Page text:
The shopping mall was once an iconic part of the American experience. It was the place where families took shopping trips on the weekends, teenagers hung out with their friends, and Black Friday was an annual event.
Nebraska’s Crossroads Mall is a good example of the decline of the American shopping mall. It opened in 1960 in Omaha, anchored by big named department stores like Sears, Dillard’s, Brandeis and Younkers.
The 21st century was a different story, however. Forty years after it opened, Crossroads was a hollowed-out shell of its former self. The mall emptied rapidly in the 2000s and half of it now sits vacant.
This video footage of the mall was captured by a drone fly-through. It perfectly conveys the sense of emptiness and disuse that pervades almost every square foot of the shopping center.
Several of the storefronts are black holes rather than bright, inviting windows full of clothing, mannequins, and toys. The vacant bays look more like prison cells, with bars protecting an inky blackness instead of products. The white columns, walls and tiles only make the holes more conspicuous, places where stores once welcomed Omaha’s shopping public but now remain shuttered.
There are a few empty benches and kid’s games, but the only signs of real life seem to be brightly lit Target, Barnes & Noble and Sears stores, and a few others on the first floor.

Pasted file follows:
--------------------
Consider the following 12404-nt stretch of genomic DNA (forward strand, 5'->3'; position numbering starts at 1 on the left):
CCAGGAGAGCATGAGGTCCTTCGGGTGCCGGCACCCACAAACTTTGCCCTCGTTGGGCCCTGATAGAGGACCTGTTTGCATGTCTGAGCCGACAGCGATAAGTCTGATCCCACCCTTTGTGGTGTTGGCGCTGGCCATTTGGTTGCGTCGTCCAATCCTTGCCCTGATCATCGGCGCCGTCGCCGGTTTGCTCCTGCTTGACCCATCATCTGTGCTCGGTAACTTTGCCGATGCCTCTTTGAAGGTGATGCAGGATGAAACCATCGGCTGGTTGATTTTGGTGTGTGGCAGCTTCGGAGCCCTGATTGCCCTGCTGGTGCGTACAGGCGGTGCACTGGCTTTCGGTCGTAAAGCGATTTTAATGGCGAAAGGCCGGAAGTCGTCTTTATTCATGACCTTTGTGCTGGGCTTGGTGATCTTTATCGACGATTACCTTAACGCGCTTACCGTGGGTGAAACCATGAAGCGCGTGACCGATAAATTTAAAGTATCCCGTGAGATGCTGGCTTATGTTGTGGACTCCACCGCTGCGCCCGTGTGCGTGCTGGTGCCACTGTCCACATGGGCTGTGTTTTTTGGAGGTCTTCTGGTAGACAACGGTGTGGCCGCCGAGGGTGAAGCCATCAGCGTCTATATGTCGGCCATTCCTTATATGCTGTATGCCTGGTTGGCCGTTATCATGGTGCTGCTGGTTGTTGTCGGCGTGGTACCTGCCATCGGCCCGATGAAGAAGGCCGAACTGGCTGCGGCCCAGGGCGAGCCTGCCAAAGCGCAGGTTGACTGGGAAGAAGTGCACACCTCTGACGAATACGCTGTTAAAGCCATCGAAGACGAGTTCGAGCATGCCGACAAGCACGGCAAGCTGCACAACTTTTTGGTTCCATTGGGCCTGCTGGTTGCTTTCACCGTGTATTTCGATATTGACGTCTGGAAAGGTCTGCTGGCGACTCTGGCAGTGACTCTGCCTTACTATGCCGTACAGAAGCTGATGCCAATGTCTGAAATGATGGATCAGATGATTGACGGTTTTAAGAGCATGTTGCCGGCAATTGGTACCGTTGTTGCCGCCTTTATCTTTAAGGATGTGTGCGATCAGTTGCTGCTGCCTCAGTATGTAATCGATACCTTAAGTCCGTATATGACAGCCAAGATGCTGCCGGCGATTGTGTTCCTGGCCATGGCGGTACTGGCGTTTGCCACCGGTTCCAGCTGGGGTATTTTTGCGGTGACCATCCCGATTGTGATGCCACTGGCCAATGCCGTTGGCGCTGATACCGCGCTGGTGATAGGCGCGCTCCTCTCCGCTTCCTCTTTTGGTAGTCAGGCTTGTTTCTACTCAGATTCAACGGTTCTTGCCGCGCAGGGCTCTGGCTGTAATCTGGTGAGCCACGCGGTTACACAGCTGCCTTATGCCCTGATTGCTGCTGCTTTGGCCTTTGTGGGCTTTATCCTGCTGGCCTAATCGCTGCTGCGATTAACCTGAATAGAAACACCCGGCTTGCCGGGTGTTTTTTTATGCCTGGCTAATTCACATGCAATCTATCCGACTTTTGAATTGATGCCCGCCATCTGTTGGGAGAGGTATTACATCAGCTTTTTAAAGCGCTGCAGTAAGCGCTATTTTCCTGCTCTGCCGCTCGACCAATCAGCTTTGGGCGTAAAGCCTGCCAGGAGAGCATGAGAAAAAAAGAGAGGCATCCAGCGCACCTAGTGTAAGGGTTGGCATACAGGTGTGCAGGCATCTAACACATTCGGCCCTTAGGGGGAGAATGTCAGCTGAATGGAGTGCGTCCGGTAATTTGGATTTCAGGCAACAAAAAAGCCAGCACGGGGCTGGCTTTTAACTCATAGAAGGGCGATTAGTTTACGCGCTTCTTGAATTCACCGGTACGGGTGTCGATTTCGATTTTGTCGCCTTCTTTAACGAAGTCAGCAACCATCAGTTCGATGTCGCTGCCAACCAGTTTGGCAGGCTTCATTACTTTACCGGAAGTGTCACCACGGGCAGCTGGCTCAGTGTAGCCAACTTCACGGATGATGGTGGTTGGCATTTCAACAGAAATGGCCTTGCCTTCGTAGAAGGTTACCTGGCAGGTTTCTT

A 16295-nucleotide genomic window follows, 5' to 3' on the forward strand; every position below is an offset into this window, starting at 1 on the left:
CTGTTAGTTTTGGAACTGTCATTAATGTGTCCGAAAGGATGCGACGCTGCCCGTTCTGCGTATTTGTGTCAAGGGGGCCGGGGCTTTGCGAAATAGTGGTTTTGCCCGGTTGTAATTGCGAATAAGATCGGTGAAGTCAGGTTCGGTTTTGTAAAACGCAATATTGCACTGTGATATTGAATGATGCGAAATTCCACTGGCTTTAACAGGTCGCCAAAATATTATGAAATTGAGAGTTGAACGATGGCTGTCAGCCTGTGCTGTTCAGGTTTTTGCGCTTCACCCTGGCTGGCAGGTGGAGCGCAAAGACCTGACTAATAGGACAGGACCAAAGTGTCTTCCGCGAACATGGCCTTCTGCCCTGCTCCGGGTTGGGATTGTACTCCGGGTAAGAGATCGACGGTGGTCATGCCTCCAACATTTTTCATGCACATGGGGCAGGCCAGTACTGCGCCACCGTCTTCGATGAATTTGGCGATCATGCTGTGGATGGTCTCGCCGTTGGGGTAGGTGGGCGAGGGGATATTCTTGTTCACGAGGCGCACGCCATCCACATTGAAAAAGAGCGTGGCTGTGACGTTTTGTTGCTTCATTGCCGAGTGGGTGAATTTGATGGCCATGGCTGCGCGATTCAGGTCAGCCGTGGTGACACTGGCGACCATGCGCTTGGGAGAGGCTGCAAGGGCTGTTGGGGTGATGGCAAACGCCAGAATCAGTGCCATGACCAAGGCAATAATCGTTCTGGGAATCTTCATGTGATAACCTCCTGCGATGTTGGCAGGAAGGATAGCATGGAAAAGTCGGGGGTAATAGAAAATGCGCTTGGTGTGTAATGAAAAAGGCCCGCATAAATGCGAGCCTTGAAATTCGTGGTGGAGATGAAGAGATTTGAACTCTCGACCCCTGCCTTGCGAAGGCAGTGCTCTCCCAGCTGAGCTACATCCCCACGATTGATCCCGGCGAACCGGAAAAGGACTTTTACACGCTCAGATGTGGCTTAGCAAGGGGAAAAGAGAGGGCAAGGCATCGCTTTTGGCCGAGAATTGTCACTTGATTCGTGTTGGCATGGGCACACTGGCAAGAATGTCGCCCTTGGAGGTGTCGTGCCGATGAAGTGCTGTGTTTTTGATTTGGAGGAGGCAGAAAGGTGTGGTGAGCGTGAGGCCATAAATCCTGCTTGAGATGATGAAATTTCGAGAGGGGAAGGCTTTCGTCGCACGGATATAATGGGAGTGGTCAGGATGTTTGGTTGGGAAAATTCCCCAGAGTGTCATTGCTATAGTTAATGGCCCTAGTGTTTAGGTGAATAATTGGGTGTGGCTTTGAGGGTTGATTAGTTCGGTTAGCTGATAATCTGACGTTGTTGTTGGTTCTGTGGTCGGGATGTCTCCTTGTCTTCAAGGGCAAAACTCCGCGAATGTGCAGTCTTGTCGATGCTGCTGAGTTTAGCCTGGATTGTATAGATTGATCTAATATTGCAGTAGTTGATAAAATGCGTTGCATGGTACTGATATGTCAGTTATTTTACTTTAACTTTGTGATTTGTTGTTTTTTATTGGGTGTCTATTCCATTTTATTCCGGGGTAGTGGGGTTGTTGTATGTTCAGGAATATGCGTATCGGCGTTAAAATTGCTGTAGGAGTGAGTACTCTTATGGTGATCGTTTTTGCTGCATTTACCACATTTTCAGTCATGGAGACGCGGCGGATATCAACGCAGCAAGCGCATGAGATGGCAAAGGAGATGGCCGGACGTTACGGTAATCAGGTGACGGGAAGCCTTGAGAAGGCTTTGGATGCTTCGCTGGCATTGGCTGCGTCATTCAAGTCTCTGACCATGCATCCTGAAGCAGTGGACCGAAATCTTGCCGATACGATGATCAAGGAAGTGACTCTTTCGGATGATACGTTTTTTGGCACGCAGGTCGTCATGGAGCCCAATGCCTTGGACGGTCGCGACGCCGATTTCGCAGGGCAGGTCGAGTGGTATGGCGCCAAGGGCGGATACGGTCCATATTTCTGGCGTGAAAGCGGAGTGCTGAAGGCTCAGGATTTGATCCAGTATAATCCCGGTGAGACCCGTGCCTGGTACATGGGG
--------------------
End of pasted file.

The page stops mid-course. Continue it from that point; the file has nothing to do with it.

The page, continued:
The second floor is a ghost town, and the food court doesn’t seem to have many options available at all.
Sitting at the intersection of 72nd and Dodge Streets in Central Omaha, Crossroads was renovated in the 1980s and late 1990s. Simon Property Group, a large real estate company known for its many mall properties, bought Crossroads in the 1980s. Century Development bought the mall in 2010 and still owns it.
Source: Avant Architects/Omaha World-Herald
But that plan has been in the works for a while. Demolition of much of the existing mall was originally planned to begin early in 2016, with delivery scheduled for the 2017 holiday season.
For now, the decrepit old Omaha landmark remains.
Eventually, though, it’s expected to give way to a new retail, residential and commercial called Crossroads Village, and many locals want to see more small businesses and restaurants instead of the chains that prop up Crossroads.
The Target, at least, will stick around.
Time will tell how that plan turns out. But for now, shoppers and curious visitors have a spooky old mall to wander around as they await the next big thing.
Meanwhile, curious readers who might be far from Omaha would do well to check out that haunting drone footage.
Does it remind you of your own hometown mall – quiet and empty, a relic of another era in American life?